Target Variable is a Deterministic Function of Random Variables

Crossposting this from “New to Julia” as I received no responses.

Hi, I am new to Julia and struggling to formulate my model correctly. My model consists of:

  • A regressor x_t
  • An intermediate variable y_t = k * x_t + ϵ , ϵ ~ Normal(0, σ)

And finally a target variable z that is a function of y_t and its lags:

  • z_t = λ * y_t + λ^2 * y_(t-1) + λ^3 * y_(t-2) + …, λ ~ Uniform(0, 1)

The variables of interest are k, σ and λ.

My issue is that I am unable to tell Julia that z_t is distributed as above, because by the time I get to defining it, the terms are numbers instead of distributions.

It might be possible to re-parametrize and define z_t as a normally distributed variable with mean equal to z_t above, and some variance that is a function of σ and λ. However I’m not willing to attempt to find this function because I’m sure there is a better way.

Below is a version of my code that produces semi-reasonable code, using 4 lags. I’ve attempted to use Distributions.convolute() multiple times to combine distributions, but I’m not sure how correct this is, and again I’m sure there is a better way.

using Turing, StatsPlots, Random

function lag_transform(λ, y)
    # apply the lag transformation to y
    y_type = promote_type(eltype(λ), eltype(y))
    z = zeros(y_type, 0)

    for i in 1:length(y)
        powers = reverse([λ ^ k for k in range(1, stop=i)])
        previous_terms = zeros(y_type, 0)
        for j in 1:i
            append!(previous_terms, y[j] * powers[j])

        current_z_val = sum(previous_terms)
        append!(z, current_z_val)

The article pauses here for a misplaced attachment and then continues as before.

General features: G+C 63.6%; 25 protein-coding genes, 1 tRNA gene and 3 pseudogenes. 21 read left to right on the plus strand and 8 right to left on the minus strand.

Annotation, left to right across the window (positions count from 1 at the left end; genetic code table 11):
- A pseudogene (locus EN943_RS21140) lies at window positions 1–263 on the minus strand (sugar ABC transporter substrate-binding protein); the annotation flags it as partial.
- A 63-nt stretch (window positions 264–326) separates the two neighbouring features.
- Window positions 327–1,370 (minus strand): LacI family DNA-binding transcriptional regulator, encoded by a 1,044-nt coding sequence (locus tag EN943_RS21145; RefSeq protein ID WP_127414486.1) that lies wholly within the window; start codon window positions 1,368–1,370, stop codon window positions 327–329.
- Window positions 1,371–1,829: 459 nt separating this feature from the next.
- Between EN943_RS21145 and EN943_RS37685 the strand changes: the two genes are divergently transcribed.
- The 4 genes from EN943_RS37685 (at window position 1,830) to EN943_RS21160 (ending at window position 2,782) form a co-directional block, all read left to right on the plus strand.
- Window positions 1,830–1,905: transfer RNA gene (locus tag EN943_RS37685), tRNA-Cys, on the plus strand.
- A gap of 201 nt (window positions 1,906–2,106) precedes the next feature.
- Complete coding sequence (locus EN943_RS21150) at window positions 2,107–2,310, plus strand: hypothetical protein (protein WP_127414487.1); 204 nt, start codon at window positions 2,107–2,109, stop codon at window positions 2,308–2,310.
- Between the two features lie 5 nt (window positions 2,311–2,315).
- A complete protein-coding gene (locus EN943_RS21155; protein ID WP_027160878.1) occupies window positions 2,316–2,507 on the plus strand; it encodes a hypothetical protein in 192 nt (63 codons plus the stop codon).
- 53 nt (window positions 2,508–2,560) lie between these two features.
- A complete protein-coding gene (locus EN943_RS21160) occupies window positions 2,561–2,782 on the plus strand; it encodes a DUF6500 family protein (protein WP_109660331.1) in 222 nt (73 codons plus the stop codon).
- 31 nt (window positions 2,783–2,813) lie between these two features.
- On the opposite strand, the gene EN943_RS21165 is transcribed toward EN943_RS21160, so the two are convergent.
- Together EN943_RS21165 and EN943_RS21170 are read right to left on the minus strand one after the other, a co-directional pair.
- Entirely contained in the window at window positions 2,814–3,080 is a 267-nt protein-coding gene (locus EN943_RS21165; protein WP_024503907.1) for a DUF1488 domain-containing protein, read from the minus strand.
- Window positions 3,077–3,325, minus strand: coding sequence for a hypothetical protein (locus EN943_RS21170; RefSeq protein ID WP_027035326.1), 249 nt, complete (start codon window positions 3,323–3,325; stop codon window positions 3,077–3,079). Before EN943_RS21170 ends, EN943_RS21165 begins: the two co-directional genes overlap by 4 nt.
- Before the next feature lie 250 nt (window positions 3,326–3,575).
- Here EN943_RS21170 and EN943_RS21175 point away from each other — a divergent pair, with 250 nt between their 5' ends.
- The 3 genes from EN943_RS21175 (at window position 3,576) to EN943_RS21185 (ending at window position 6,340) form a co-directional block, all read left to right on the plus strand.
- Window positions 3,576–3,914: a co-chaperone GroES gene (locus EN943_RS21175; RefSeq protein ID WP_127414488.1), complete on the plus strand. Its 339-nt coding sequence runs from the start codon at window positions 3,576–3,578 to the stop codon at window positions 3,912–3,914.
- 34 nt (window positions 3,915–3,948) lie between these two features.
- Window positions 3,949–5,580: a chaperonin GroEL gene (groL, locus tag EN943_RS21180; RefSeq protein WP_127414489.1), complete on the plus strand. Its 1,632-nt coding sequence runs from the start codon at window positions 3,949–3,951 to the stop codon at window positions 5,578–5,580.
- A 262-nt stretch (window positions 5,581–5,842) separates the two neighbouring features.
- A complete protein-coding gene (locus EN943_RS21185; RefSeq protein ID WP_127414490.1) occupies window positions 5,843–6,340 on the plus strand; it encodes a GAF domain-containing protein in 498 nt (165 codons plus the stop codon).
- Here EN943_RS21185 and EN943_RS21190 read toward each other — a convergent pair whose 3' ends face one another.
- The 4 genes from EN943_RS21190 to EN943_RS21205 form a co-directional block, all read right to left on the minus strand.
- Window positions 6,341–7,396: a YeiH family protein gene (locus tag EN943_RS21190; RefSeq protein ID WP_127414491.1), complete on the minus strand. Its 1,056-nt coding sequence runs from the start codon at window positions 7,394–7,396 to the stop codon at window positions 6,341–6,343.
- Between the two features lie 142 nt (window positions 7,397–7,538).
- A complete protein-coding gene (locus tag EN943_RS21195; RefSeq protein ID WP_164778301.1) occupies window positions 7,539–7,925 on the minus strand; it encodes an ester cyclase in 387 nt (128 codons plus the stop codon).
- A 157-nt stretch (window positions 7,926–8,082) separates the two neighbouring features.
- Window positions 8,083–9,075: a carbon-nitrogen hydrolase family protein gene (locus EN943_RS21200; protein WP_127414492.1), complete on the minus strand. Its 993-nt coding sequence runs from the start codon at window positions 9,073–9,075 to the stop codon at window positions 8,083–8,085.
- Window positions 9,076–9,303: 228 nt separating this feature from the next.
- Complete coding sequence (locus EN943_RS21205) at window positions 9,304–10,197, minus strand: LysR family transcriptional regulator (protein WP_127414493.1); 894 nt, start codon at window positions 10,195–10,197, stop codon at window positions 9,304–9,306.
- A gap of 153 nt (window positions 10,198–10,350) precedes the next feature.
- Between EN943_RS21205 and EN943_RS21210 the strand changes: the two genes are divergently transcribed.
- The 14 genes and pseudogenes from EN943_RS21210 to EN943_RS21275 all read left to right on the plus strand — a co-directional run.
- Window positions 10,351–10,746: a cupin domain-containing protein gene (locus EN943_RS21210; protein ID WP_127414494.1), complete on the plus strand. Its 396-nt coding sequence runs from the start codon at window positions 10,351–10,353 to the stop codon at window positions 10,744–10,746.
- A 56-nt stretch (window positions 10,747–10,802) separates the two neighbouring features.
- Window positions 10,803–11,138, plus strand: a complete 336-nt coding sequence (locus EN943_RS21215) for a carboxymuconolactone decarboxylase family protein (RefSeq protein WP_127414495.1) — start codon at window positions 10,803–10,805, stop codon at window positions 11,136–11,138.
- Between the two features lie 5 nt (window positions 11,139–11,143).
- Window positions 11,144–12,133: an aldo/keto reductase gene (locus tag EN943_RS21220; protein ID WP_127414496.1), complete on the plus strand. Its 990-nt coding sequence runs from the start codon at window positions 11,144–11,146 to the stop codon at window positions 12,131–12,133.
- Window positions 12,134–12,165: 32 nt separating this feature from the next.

return z

# generate some test data
n_samples = 200
σ = 0.5
k = 2.3
λ = 0.7

x = 1:n_samples
y = [x_val * k + rand(Normal(0, σ)) for x_val in x]
z = lag_transform(λ, y)

@model function model_func(x, z)
    k ~ Uniform(0.5, 3)
    λ ~ Uniform(0.4, 1)
    σ ~ truncated(Normal(0, 1), 0, Inf)

    y = TArray([convert(Real, k * x_val) for x_val in x])

    powers = TArray([convert(Real, λ ^ i) for i in 1:5])

    for n in 5:length(y) # start on 5, because we use the previous 4 lags

        normals = [
            Normal(powers[1] * y[n], powers[1] * σ),
            Normal(powers[2] * y[n - 1], powers[2] * σ),
            Normal(powers[3] * y[n - 2], powers[3] * σ),
            Normal(powers[4] * y[n - 3], powers[4] * σ),
            Normal(powers[5] * y[n - 4], powers[5] * σ)

        z[n] ~ reduce(convolve, normals)

model = model_func(x, z[5:end]) # dont pass all of z_t, because we use the previous 4 lags

chain = sample(model, NUTS(), 5000)

I’ve also tried some other solutions (looking into @submodels, !addlogprob, etc.) but have been completely unsuccessful. Thanks!

1 Like

Apologies, z[n] ~ reduce(convolve, normals) should be z[n - 4] ~ reduce(convolve, normals).

I think the problem is in the model formulation. It looks like z_t = \lambda z_{t-1} + \lambda y_t and this looks like an AR(1) model. If this is the case then it is easy to find the distribution of z_t, namely z_t \sim Normal(\lambda (z_{t-1} + kx_t), \lambda \sigma).

Thanks for the response. Unfortunately the model isn’t z_t = \lambda z_{t-1} + \lambda y_t. The transformation I want to apply is the Adstock decay effect, where the decay function decreases geometrically: z_t = \lambda y_t + \lambda ^2y_{t-1} + \lambda ^ 3 y_{t-2} + \dots (don’t worry about the lack of normalization, I do this later).